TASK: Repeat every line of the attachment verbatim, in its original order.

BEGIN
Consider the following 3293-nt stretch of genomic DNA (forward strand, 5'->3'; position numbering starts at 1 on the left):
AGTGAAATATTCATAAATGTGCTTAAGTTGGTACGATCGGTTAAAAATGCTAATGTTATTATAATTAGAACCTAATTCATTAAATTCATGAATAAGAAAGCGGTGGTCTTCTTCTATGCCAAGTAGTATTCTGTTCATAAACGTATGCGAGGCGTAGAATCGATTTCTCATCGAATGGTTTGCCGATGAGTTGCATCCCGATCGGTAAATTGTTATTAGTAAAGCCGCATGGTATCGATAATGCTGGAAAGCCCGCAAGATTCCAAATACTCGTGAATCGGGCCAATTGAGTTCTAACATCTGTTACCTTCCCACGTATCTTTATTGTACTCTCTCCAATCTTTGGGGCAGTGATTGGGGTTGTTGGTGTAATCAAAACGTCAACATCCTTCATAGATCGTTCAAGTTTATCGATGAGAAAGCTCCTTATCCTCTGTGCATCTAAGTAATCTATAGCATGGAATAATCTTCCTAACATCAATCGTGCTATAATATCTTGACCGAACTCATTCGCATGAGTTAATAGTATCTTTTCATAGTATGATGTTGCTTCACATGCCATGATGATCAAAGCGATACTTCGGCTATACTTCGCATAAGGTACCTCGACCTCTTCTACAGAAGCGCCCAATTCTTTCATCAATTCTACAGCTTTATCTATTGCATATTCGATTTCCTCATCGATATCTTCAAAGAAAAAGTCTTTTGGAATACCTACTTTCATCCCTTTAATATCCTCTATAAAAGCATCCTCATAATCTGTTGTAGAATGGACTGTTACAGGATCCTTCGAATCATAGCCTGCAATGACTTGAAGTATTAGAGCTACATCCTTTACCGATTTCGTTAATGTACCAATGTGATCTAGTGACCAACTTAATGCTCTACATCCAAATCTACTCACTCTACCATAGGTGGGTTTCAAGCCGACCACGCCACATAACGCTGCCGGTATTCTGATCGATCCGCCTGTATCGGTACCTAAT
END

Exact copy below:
Consider the following 3293-nt stretch of genomic DNA (forward strand, 5'->3'; position numbering starts at 1 on the left):
AGTGAAATATTCATAAATGTGCTTAAGTTGGTACGATCGGTTAAAAATGCTAATGTTATTATAATTAGAACCTAATTCATTAAATTCATGAATAAGAAAGCGGTGGTCTTCTTCTATGCCAAGTAGTATTCTGTTCATAAACGTATGCGAGGCGTAGAATCGATTTCTCATCGAATGGTTTGCCGATGAGTTGCATCCCGATCGGTAAATTGTTATTAGTAAAGCCGCATGGTATCGATAATGCTGGAAAGCCCGCAAGATTCCAAATACTCGTGAATCGGGCCAATTGAGTTCTAACATCTGTTACCTTCCCACGTATCTTTATTGTACTCTCTCCAATCTTTGGGGCAGTGATTGGGGTTGTTGGTGTAATCAAAACGTCAACATCCTTCATAGATCGTTCAAGTTTATCGATGAGAAAGCTCCTTATCCTCTGTGCATCTAAGTAATCTATAGCATGGAATAATCTTCCTAACATCAATCGTGCTATAATATCTTGACCGAACTCATTCGCATGAGTTAATAGTATCTTTTCATAGTATGATGTTGCTTCACATGCCATGATGATCAAAGCGATACTTCGGCTATACTTCGCATAAGGTACCTCGACCTCTTCTACAGAAGCGCCCAATTCTTTCATCAATTCTACAGCTTTATCTATTGCATATTCGATTTCCTCATCGATATCTTCAAAGAAAAAGTCTTTTGGAATACCTACTTTCATCCCTTTAATATCCTCTATAAAAGCATCCTCATAATCTGTTGTAGAATGGACTGTTACAGGATCCTTCGAATCATAGCCTGCAATGACTTGAAGTATTAGAGCTACATCCTTTACCGATTTCGTTAATGTACCAATGTGATCTAGTGACCAACTTAATGCTCTACATCCAAATCTACTCACTCTACCATAGGTGGGTTTCAAGCCGACCACGCCACATAACGCTGCCGGTATTCTGATCGATCCGCCTGTATCGGTACCTAAT